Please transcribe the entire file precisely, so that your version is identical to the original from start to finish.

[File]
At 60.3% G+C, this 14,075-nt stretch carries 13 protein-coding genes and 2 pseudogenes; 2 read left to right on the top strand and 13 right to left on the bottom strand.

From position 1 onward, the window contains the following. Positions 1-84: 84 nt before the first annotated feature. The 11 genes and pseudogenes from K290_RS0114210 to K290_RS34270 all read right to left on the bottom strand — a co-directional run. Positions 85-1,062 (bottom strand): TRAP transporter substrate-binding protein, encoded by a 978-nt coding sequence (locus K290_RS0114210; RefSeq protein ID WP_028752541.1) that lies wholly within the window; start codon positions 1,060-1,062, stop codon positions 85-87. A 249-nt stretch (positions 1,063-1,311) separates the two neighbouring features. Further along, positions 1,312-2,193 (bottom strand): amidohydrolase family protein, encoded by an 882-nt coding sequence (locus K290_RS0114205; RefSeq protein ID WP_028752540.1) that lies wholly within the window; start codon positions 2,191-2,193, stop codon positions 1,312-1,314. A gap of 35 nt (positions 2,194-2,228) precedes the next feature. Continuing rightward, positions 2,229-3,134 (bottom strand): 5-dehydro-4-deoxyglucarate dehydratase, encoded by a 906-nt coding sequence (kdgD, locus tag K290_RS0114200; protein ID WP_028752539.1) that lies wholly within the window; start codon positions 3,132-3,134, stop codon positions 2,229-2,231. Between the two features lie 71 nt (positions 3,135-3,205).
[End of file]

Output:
At 60.3% G+C, this 14,075-nt stretch carries 13 protein-coding genes and 2 pseudogenes; 2 read left to right on the top strand and 13 right to left on the bottom strand.

From position 1 onward, the window contains the following. Positions 1-84: 84 nt before the first annotated feature. The 11 genes and pseudogenes from K290_RS0114210 to K290_RS34270 all read right to left on the bottom strand — a co-directional run. Positions 85-1,062 (bottom strand): TRAP transporter substrate-binding protein, encoded by a 978-nt coding sequence (locus K290_RS0114210; RefSeq protein ID WP_028752541.1) that lies wholly within the window; start codon positions 1,060-1,062, stop codon positions 85-87. A 249-nt stretch (positions 1,063-1,311) separates the two neighbouring features. Further along, positions 1,312-2,193 (bottom strand): amidohydrolase family protein, encoded by an 882-nt coding sequence (locus K290_RS0114205; RefSeq protein ID WP_028752540.1) that lies wholly within the window; start codon positions 2,191-2,193, stop codon positions 1,312-1,314. A gap of 35 nt (positions 2,194-2,228) precedes the next feature. Continuing rightward, positions 2,229-3,134 (bottom strand): 5-dehydro-4-deoxyglucarate dehydratase, encoded by a 906-nt coding sequence (kdgD, locus tag K290_RS0114200; protein ID WP_028752539.1) that lies wholly within the window; start codon positions 3,132-3,134, stop codon positions 2,229-2,231. Between the two features lie 71 nt (positions 3,135-3,205).